Forex Forecast: Pairs In Focus - Sunday, Feb. 7

10 and one 10 us dollar bill

The difference between success and failure in Forex trading is very likely to depend mostly upon which currency pairs you choose to trade each week and in which direction, and not on the exact trading methods you might use to determine trade entries and exits.

When starting the trading week, it is a good idea to look at the big picture of what is developing in the market as a whole and how such developments and affected by macro fundamentals and market sentiment.

It is a good time to be trading markets right now, as there are a few valid strong long-term trends in favor of stocks and riskier assets.

Big Picture February 7

In my previous piece last week, I saw the most attractive trade opportunities as looking for selective longs in the S&P 500 Index and the GBP/USD and USD/JPY currency pairs.

This was a great call, as there were opportunities for profitable buys according to my forecast in all three assets, if held until Friday’s close.

Last week’s Forex market saw the strongest rise in the relative value of the British pound and the strongest fall in the relative value of the euro. The long-term trend in the U.S. dollar is no longer clear-cut. We are instead seeing long-term weakness in the Japanese yen and long-term strength in the British pound and in the commodity currencies.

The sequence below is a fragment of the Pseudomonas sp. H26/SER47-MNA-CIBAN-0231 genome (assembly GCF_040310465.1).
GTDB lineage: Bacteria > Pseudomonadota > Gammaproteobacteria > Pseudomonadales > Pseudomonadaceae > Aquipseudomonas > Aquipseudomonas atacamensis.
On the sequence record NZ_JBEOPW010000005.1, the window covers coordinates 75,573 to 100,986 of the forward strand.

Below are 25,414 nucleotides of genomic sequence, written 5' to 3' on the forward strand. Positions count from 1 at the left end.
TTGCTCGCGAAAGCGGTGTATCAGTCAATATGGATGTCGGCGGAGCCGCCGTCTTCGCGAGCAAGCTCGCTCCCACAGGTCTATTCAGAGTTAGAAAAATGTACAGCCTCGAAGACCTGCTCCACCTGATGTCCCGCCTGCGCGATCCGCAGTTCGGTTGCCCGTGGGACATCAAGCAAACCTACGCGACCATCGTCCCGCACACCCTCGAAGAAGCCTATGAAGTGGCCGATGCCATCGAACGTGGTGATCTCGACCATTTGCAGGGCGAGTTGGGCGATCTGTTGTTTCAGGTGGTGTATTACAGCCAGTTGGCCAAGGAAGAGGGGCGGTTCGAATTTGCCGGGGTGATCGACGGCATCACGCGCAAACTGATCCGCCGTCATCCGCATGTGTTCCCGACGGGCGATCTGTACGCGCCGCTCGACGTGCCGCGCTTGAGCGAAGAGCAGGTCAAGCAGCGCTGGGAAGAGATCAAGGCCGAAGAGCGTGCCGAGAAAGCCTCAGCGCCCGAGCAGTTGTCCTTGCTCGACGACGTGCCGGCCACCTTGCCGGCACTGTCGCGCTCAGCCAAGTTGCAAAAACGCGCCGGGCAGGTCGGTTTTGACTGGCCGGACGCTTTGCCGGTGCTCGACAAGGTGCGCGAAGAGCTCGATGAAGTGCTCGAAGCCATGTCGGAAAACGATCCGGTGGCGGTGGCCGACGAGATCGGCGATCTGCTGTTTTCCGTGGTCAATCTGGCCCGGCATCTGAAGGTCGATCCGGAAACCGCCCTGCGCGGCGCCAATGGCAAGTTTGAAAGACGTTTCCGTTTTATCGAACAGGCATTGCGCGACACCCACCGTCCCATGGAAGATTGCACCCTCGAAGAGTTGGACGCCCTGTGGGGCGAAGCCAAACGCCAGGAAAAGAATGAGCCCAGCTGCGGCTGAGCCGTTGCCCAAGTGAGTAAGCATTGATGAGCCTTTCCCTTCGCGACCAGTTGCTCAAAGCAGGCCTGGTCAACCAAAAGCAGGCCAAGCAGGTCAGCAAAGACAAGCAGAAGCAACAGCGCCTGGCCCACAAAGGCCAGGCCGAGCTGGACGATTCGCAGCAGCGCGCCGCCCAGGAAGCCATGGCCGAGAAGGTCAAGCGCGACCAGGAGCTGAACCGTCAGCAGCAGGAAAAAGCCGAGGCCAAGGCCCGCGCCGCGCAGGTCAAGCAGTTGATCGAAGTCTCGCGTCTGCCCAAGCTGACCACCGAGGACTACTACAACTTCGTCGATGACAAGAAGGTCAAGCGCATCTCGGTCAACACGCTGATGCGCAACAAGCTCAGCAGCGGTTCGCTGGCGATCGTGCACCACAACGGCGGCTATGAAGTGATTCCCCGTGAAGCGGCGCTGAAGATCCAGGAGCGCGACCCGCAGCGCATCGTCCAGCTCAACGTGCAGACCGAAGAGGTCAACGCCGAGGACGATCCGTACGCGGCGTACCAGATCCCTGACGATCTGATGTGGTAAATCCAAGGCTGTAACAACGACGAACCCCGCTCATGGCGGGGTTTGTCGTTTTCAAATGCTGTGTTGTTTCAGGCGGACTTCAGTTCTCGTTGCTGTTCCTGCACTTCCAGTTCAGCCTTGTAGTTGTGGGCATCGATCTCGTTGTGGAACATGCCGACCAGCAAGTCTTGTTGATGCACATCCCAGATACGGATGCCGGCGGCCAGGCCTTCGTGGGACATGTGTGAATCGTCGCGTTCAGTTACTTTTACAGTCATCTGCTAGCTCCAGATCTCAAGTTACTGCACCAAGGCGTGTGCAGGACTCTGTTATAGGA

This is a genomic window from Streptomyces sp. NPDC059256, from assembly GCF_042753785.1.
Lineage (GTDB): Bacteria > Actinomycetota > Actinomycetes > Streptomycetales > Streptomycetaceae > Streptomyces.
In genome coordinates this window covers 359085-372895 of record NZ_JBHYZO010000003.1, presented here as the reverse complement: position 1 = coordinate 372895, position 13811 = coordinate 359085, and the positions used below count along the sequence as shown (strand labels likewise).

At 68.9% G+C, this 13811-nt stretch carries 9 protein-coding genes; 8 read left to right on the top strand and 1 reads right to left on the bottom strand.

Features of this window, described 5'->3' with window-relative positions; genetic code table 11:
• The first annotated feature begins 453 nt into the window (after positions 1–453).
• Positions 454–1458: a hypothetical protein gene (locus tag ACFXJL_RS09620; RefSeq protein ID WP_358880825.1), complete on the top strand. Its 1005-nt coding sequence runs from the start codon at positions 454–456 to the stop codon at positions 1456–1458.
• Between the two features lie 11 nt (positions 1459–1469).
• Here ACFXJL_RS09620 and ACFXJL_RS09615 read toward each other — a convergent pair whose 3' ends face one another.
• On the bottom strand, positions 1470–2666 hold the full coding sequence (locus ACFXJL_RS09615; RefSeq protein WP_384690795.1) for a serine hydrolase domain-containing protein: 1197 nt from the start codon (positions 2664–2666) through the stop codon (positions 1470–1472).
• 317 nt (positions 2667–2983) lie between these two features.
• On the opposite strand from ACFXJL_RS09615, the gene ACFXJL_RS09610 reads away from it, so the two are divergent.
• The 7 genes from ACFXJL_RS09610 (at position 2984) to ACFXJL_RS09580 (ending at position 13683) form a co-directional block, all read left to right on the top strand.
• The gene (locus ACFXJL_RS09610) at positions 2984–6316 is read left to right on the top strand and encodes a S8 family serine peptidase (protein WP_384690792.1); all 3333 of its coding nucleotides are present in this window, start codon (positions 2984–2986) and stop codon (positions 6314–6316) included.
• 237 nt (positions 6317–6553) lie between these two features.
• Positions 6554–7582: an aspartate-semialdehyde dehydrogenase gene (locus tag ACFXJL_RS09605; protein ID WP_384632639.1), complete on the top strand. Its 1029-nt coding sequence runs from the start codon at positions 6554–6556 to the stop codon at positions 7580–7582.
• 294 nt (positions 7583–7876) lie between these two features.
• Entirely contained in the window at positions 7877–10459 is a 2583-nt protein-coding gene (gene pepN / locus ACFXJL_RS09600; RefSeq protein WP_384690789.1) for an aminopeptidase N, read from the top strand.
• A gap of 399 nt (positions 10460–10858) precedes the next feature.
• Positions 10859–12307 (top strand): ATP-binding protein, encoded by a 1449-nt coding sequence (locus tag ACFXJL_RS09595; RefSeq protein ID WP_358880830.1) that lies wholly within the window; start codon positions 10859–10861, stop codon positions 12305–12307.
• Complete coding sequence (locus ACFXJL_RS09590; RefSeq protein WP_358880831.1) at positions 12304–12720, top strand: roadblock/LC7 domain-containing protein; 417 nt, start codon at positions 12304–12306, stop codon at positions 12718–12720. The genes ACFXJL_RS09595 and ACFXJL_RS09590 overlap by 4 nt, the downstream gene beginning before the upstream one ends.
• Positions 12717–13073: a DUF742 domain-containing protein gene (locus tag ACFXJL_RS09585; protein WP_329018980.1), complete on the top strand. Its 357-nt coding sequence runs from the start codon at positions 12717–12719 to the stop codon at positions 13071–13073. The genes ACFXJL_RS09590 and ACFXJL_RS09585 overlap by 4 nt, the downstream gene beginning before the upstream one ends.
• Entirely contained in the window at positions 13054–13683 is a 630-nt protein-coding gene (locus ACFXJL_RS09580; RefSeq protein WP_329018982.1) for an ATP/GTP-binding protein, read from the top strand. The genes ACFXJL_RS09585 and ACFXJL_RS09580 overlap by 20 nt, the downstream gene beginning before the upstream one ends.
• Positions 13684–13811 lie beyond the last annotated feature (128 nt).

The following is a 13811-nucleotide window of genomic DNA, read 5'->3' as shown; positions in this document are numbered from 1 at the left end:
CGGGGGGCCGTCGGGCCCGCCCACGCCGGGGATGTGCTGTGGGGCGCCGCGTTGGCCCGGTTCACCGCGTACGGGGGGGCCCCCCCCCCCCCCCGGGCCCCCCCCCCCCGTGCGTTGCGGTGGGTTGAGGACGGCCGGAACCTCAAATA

Fundamental Analysis & Market Sentiment

The headline takeaway is that we saw an increase in risk-on sentiment towards the end of last week and a flow into of capital into the U.S. Unusually, we saw U.S. stock market indices such as the S&P 500 index not only close the week at an all-time high, but the U.S. dollar strengthened as well simultaneously. This means that capital is flowing into the U.S. as data continues to show that the U.S. economy is improving. Last Friday’s data showed that average hourly earnings and new jobs were in positive territory, but not by as much as the consensus forecast had expected. However, the U.S. unemployment rate fell sharply, to only 6.3% instead of the 6.7% unemployment rate which had been expected. Nevertheless, this was due to declining labor force participation, which is bad news. This is helping to generate increased expectations of inflation in the U.S., which is turn bolsters the case that the Fed may end up tightening monetary policy in the medium term, and this helps lead to increasing strength in the USD.

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